Fudge attacks death of diversity
Young & Rubicam Brands management will review a "very comprehensive diversity plan" in coming weeks, said Ann Fudge, chairman-CEO of the WPP Group network. In a speech about her career before members of the Advertising Club of New York City, she mentioned her surprise, upon taking her current job, at the advertising industry's "dearth of diversity." She emphasized that the challenge is not unique to the advertising industry, but it "has a way to go." Since joining in May 2003, Ms. Fudge has undertaken a thorough evaluation of the agency's workforce, including minorities. She didn't divulge details on the plan, but said that "it is not just about getting the numbers."
Kyan of `Queer Eye' to pitch for L'Oreal
L'Oreal will use "Queer Eye for the Straight Guy" grooming expert Kyan Douglas as a consultant and spokesman for its L'Oreal Paris brand. Mr. Douglas, one of the "Fab Five" makeover team in the Bravo show, will consult on new product development and will tout L'Oreal's cosmetics, skin care and hair products for men and women to consumers, according to the company. The deal marks the first time L'Oreal has used a single spokesperson for its raft of brands across categories ranging from hair colors such as Preference and Feria and skin-care lines such as Dermo-Expertise to L'Oreal Color Cosmetics. Adage.com QwikFIND: aaq06d
Burson-Marsteller recruits global CEO
Thomas R. Nides will become Worldwide President-CEO of Burson-Marsteller, Nov. 8, replacing Christopher P.A. Komisarjevsky, who will retire from the PR firm at the end of the year. Mr. Nides, 43, was most recently global chief administrative officer of Credit Suisse First Boston. The two executives will work together during a transition period. Mr. Komisarjevsky, 59, joined Burson-Marsteller, a unit of WPP Group's Young & Rubicam Brands, in 1995 and became worldwide president-CEO in 1998.
Wieden shuffle hints of succession plan
In a move that may signal the start of a transition, Dan Wieden will share the top creative spot at Wieden & Kennedy, San Francisco. Mr. Wieden named 11-year agency veteran John Jay, 55, as executive creative director and a member of the agency's global management team. Mr. Jay headed Wieden & Kennedy's Tokyo and Shanghai offices, where he pioneered nontraditional ventures such as music label W&KTokyoLabs. Mr. Wieden, 59, solely handled executive creative duties since co-founder David Kennedy left in 1993.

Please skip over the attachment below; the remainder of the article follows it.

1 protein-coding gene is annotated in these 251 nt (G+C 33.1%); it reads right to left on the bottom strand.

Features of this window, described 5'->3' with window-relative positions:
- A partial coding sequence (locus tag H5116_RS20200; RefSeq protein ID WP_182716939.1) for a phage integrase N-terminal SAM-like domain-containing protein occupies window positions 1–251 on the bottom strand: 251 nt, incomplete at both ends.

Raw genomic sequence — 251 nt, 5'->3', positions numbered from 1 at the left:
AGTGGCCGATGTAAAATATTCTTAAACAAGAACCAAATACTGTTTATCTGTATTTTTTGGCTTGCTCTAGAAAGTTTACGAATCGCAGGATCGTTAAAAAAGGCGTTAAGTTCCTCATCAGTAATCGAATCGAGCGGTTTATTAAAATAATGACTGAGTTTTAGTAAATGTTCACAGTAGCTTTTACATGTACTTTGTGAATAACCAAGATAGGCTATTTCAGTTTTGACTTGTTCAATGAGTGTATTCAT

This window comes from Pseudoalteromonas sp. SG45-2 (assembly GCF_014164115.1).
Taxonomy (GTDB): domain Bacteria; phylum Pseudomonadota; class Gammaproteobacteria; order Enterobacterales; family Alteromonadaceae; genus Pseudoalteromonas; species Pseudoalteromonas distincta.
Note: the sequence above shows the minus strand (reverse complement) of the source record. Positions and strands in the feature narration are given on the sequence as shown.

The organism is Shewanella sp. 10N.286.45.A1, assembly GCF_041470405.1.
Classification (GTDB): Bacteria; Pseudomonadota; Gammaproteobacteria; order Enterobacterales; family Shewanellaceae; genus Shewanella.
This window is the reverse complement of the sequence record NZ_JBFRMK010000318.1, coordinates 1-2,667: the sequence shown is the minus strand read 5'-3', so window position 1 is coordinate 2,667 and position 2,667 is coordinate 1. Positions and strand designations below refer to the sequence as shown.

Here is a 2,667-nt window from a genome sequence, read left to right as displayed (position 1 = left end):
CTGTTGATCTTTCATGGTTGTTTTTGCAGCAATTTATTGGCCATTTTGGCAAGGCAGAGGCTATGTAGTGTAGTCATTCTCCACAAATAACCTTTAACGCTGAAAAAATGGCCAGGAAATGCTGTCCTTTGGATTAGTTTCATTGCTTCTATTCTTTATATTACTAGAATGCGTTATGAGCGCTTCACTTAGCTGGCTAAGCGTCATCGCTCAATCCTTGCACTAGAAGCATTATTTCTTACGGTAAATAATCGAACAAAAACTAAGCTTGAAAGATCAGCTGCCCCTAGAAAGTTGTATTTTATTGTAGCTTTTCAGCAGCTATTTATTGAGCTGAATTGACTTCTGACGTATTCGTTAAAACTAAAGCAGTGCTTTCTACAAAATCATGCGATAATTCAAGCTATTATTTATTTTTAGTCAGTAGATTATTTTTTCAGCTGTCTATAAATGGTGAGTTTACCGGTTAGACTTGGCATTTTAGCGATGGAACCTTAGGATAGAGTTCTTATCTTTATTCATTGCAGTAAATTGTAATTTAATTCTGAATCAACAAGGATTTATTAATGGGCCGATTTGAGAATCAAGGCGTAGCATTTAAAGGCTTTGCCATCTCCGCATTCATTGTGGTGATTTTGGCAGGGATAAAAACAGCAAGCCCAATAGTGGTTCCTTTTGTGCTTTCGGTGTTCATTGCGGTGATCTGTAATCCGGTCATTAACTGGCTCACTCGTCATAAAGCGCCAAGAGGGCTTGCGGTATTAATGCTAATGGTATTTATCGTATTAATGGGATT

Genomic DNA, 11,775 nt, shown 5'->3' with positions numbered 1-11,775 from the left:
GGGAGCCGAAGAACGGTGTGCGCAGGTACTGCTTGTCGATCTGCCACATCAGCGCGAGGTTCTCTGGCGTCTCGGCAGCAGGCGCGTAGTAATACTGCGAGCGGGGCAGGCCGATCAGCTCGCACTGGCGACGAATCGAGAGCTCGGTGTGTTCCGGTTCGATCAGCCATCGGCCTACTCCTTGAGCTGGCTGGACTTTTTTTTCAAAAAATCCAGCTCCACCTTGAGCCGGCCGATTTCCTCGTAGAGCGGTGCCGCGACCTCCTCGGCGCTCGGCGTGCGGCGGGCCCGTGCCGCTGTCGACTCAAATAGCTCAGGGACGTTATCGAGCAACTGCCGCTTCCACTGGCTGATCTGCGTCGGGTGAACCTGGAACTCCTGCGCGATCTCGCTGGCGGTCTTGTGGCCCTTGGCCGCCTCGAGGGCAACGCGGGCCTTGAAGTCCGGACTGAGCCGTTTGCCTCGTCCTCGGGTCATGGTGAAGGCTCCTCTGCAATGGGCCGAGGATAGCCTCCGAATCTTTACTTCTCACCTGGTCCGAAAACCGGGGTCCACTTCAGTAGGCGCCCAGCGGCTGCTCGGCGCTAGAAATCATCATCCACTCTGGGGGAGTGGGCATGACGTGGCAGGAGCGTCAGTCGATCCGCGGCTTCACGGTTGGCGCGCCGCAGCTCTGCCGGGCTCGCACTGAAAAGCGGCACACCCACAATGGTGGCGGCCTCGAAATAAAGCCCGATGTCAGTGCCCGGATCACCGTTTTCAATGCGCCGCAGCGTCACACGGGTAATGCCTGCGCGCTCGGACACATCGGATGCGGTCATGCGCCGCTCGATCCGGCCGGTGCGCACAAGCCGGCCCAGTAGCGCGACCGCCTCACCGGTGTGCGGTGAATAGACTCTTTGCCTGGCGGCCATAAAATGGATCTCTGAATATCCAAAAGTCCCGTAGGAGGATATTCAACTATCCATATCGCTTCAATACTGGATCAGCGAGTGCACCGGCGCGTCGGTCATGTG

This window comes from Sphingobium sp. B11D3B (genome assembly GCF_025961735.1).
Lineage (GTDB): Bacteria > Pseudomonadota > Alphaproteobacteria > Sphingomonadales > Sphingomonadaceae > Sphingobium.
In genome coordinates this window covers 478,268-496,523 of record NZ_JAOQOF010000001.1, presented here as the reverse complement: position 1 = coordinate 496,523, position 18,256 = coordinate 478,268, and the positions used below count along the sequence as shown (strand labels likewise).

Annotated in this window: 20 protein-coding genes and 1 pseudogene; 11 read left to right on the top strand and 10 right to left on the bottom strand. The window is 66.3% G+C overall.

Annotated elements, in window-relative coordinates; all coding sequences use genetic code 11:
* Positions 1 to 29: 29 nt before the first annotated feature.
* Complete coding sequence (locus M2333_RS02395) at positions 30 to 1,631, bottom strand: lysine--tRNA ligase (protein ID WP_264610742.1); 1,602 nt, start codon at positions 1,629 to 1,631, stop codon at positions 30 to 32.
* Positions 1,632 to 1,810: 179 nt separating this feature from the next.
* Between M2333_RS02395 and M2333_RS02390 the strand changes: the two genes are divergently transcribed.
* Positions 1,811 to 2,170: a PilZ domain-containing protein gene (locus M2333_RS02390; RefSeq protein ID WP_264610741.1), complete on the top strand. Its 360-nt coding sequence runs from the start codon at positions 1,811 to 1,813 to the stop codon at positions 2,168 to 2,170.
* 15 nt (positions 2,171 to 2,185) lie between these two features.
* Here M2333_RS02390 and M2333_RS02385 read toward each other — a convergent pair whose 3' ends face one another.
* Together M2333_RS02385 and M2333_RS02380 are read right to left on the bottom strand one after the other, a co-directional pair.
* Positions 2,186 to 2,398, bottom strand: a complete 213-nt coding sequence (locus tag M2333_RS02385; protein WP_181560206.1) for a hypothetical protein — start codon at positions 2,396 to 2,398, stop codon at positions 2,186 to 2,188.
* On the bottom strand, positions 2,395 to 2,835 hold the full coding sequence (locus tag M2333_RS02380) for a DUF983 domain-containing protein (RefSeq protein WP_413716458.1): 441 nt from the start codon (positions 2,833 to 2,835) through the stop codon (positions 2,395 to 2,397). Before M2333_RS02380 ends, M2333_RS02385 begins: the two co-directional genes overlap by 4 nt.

An agency spokeswoman called Mr. Jay's appointment "a nod" to his importance in the organization but declined to comment on whether Mr. Jay has been anointed Mr. Wieden's successor. Wieden & Kennedy is the 5th largest independent U.S. agency with 2003 revenue of $78.6 million, up 11.4% from 2002, according to Advertising Age's annual agency report. Adage.com QwikFIND: aaq06m
XM Radio adds baseball to lineup
The satellite radio tug of war for content continues to escalate as XM Satellite Radio Holdings signs an 11-year, $650 million agreement with Major League Baseball. XM will broadcast regular season and postseason games, including the World Series, starting in 2005. As part of the deal, XM will create a Major League Baseball channel that will feature both original content and classic games. XM CEO Hugh Panero called the deal the "crown jewel" for his network. Though XM has 2.5 million subscribers to Sirius' 700,000, it has been Sirius garnering the headlines of late with deals with the National Football League and shock jock Howard Stern. Adage.com QwikFIND: aaq06h